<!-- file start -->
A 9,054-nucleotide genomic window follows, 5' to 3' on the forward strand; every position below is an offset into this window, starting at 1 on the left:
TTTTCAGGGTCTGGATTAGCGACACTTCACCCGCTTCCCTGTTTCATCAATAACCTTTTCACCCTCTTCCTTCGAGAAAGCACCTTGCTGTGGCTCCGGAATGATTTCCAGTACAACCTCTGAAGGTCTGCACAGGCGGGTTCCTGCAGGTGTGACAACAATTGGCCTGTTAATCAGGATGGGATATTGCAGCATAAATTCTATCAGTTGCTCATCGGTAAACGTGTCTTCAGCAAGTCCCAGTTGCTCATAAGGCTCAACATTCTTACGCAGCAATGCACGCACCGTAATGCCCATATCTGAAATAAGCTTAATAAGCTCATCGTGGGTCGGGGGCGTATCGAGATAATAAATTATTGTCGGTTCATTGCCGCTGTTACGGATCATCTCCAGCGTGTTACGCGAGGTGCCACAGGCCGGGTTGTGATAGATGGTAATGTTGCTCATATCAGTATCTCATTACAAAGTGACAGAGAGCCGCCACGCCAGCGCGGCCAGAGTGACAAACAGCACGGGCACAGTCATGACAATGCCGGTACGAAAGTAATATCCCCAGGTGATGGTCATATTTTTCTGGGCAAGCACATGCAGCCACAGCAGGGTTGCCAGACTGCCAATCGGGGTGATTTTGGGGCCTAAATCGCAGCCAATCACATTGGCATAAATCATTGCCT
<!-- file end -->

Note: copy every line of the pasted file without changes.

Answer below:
A 9,054-nucleotide genomic window follows, 5' to 3' on the forward strand; every position below is an offset into this window, starting at 1 on the left:
TTTTCAGGGTCTGGATTAGCGACACTTCACCCGCTTCCCTGTTTCATCAATAACCTTTTCACCCTCTTCCTTCGAGAAAGCACCTTGCTGTGGCTCCGGAATGATTTCCAGTACAACCTCTGAAGGTCTGCACAGGCGGGTTCCTGCAGGTGTGACAACAATTGGCCTGTTAATCAGGATGGGATATTGCAGCATAAATTCTATCAGTTGCTCATCGGTAAACGTGTCTTCAGCAAGTCCCAGTTGCTCATAAGGCTCAACATTCTTACGCAGCAATGCACGCACCGTAATGCCCATATCTGAAATAAGCTTAATAAGCTCATCGTGGGTCGGGGGCGTATCGAGATAATAAATTATTGTCGGTTCATTGCCGCTGTTACGGATCATCTCCAGCGTGTTACGCGAGGTGCCACAGGCCGGGTTGTGATAGATGGTAATGTTGCTCATATCAGTATCTCATTACAAAGTGACAGAGAGCCGCCACGCCAGCGCGGCCAGAGTGACAAACAGCACGGGCACAGTCATGACAATGCCGGTACGAAAGTAATATCCCCAGGTGATGGTCATATTTTTCTGGGCAAGCACATGCAGCCACAGCAGGGTTGCCAGACTGCCAATCGGGGTGATTTTGGGGCCTAAATCGCAGCCAATCACATTGGCATAAATCATTGCCT